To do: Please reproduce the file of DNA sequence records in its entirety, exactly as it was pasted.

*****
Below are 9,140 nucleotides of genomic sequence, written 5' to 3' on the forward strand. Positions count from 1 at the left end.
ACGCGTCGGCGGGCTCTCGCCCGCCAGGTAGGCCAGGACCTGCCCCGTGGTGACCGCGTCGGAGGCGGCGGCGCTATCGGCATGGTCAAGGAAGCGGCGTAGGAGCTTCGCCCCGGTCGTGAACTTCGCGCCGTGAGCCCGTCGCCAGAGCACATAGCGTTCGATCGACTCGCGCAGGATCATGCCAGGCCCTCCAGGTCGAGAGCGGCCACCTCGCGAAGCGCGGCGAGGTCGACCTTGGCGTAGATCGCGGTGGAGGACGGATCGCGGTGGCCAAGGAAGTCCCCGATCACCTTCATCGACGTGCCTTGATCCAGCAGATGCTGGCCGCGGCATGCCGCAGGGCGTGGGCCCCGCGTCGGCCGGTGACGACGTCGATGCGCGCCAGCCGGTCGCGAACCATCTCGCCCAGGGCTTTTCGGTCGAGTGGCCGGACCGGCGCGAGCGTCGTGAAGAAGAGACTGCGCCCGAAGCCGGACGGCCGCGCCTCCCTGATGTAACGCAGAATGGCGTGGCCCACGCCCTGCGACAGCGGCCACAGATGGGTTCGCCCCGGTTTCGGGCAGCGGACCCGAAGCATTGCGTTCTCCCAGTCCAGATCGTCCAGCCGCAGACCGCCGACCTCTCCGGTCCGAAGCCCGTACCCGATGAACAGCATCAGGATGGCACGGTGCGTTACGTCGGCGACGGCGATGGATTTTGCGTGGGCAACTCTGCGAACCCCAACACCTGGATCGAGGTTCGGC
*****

Below are 9,140 nucleotides of genomic sequence, written 5' to 3' on the forward strand. Positions count from 1 at the left end.
ACGCGTCGGCGGGCTCTCGCCCGCCAGGTAGGCCAGGACCTGCCCCGTGGTGACCGCGTCGGAGGCGGCGGCGCTATCGGCATGGTCAAGGAAGCGGCGTAGGAGCTTCGCCCCGGTCGTGAACTTCGCGCCGTGAGCCCGTCGCCAGAGCACATAGCGTTCGATCGACTCGCGCAGGATCATGCCAGGCCCTCCAGGTCGAGAGCGGCCACCTCGCGAAGCGCGGCGAGGTCGACCTTGGCGTAGATCGCGGTGGAGGACGGATCGCGGTGGCCAAGGAAGTCCCCGATCACCTTCATCGACGTGCCTTGATCCAGCAGATGCTGGCCGCGGCATGCCGCAGGGCGTGGGCCCCGCGTCGGCCGGTGACGACGTCGATGCGCGCCAGCCGGTCGCGAACCATCTCGCCCAGGGCTTTTCGGTCGAGTGGCCGGACCGGCGCGAGCGTCGTGAAGAAGAGACTGCGCCCGAAGCCGGACGGCCGCGCCTCCCTGATGTAACGCAGAATGGCGTGGCCCACGCCCTGCGACAGCGGCCACAGATGGGTTCGCCCCGGTTTCGGGCAGCGGACCCGAAGCATTGCGTTCTCCCAGTCCAGATCGTCCAGCCGCAGACCGCCGACCTCTCCGGTCCGAAGCCCGTACCCGATGAACAGCATCAGGATGGCACGGTGCGTTACGTCGGCGACGGCGATGGATTTTGCGTGGGCAACTCTGCGAACCCCAACACCTGGATCGAGGTTCGGC